Geo-APIs Increasingly Evolving; Here are some new cool ones
As of this day, there are about 6890 APIs documented in the Programmableweb.com’s API Directory. More than 1000 of them have been added within the shortest space in time ever. What does this indicate? For me, it shows that the emergence and the utilization of APIs are on the swift increase.
As lots of APIs emerge almost on daily basis, Geo-APIs are not left out. Here are some of the newest cool ones in the directory coutesy of Directions Magazine.
Open Weather Map API: Open Weather Map provides interactive maps of current and historic weather conditions. The Open Weather Map API allows users to retrieve the current weather at a city or weather station, the historical measurements for a weather station, or a list of cities and/or weather stations in a given rectangle (limited by geographic coordinates). The API uses RESTful calls issued in JSON format.
Resighting API: Resighting is an application for geo-tagging and saving favorite places. Resighting allows users to also see other Resighting places nearby and create collections of favorite places.
The Resighting API allows developers to access and integrate the functionality of Resighting with other applications and to create new applications. Some example API methods include listing places, listing sightings, resizing photos, and managing account information.
RestFul Web Services GeoIP API: An Internet Protocol (IP) address is the numerical label assigned to devices using the Internet Protocol for communication. It serves two principal functions: identification of host or network interfaces and addressing of interface locations. The RestFul Web Services GeoIP API provides location details for a given IP address. This service can be accessed using SOAP or REST calls in XML format. Calls in both formats are directed toward WSDL
RestFul Web Services Postal Code API: The RestFul Web Services Postal Code API allows users to retrieve details for a given postal code. This service works with postal codes from a number of countries, including Australia, France, Germany, India, Ireland, Japan, New Zealand, Norway, Pakistan, South Africa, Switzerland, and the United Kingdom. This service can be accessed using REST or SOAP calls in XML format. Calls in either protocol are directed toward WSDL endpoints.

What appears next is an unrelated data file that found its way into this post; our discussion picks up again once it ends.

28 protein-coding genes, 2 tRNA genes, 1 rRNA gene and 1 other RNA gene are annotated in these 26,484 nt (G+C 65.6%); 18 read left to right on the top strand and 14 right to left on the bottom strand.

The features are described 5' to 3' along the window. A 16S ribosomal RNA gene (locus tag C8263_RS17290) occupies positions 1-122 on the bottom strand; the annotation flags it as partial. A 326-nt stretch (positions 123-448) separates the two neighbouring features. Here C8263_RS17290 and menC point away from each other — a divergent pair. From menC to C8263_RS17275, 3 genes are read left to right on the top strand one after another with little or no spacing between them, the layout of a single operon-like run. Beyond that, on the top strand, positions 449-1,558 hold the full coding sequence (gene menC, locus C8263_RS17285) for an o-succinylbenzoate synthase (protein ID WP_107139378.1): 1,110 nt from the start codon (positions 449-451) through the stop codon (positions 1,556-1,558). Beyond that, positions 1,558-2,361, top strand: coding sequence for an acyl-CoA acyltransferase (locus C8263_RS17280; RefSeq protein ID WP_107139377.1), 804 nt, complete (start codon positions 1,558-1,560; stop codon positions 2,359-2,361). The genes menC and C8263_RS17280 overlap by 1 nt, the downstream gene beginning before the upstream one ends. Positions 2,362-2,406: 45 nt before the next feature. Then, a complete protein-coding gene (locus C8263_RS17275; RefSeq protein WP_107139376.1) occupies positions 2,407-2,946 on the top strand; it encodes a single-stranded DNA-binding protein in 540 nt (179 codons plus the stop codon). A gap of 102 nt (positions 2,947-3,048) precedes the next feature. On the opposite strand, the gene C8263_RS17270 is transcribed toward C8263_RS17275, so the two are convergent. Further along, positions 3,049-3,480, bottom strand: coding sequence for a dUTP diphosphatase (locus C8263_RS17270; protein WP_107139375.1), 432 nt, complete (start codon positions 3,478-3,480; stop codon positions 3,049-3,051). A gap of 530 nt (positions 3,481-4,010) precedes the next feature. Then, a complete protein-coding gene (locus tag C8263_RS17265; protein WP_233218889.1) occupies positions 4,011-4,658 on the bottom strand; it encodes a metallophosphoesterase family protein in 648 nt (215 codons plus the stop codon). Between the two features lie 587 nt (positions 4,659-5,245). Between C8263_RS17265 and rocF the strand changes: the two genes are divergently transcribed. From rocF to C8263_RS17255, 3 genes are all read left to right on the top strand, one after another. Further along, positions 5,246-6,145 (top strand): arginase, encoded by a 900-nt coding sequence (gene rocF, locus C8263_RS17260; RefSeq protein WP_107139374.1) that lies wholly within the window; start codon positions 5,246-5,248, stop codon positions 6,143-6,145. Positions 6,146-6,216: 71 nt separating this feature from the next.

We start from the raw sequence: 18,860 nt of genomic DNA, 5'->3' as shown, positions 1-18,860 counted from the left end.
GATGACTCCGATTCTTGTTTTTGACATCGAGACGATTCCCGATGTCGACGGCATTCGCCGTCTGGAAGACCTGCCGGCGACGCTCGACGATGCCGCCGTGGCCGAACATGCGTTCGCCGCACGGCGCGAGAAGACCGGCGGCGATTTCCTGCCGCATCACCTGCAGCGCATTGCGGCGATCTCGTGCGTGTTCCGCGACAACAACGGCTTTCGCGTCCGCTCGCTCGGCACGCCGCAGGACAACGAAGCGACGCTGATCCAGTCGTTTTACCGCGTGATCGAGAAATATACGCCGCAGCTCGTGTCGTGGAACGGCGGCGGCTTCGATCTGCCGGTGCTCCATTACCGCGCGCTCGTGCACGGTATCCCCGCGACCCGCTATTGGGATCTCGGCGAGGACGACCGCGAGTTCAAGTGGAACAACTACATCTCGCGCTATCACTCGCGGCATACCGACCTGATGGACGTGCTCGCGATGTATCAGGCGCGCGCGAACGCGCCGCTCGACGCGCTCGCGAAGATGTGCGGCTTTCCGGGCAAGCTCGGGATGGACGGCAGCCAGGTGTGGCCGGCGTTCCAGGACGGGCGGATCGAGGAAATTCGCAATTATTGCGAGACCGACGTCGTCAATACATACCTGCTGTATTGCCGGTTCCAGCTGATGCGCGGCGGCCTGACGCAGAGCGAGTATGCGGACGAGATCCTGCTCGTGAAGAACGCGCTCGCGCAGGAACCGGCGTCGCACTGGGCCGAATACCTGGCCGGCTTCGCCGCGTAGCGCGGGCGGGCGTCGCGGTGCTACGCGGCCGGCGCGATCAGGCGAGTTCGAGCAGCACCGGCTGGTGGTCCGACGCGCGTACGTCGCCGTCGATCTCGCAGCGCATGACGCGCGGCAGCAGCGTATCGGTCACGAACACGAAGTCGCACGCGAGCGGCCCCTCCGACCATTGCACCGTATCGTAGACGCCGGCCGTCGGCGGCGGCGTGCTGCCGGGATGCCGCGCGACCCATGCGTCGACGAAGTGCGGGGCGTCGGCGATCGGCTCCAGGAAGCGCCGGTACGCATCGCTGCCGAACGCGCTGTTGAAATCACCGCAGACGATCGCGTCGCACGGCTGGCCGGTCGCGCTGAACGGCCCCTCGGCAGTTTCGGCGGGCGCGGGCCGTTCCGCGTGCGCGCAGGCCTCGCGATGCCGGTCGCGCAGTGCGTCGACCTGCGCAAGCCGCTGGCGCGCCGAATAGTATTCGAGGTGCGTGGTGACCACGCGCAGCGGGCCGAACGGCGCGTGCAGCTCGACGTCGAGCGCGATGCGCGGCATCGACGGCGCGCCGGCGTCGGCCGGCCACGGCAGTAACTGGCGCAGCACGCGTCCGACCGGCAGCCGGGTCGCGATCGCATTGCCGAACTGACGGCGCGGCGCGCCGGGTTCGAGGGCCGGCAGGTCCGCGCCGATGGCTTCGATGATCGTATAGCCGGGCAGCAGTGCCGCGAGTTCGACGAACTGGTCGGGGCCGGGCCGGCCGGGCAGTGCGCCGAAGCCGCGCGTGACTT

RestFul Web Services USA Zip Code API: The RestFul Web Services USA Zip Code Service API provides details regarding the location of a given zip code in the United States by using either SOAP or REST calls. Both types of calls are aimed at WSDL endpoints.
RestFul Web Services Weather Forecast API: The RestFul Web Services Weather Forecast API provides the weather forecast for a given location, specified by name. This service can be accessed using either REST or SOAP calls in XML format. Both types of calls are aimed at WSDL
MyGasFeed API: The service provides frequently updated reports of automotive fuel prices (gasoline in three grades and diesel) for specified locations or regions. It also provides locations of gas stations near a specified location along with background information about the stations, if desired. Applications can also update the service’s pricing data for a particular station. Location information supports mapping protocols.
API methods support requesting fuel price information for a specified location or area. Methods also support retrieving a list of stations and details about an individual station. The API also supports updating the service’s information with new pricing for an existing station or addition of a new station to the database.
Source: Directions Magazine
Talkbits – Location-Aware Voice Messaging App
New interesting idea, that connects the traditional sense of a cell phone with smartphone location-awareness. Zurich-based startup Talkbits is combining elements of a walkie-talkie location-based social discovery. The app allows users to discover people in their area, and send them voice messages via mobile app.
Talkbits, which will initially be available to users on iPhone and Android, will allow users to join local channels called “districts” in order to communicate with people around them. “It makes it simple for people to jump in on conversations going on around them. It also allows for people to communicate without accessing a keyboard” – said CEO of Talkbits Olga Steidl. Users will be as well able to create personalized social channels to privately communicate with other users.
The idea is interesting about it sound a little bit like something between on-line dating and Skype for neighbours. The service will be available from September for a pilot in several cities. Let’s see if users will buy it!
Source: Beta Kit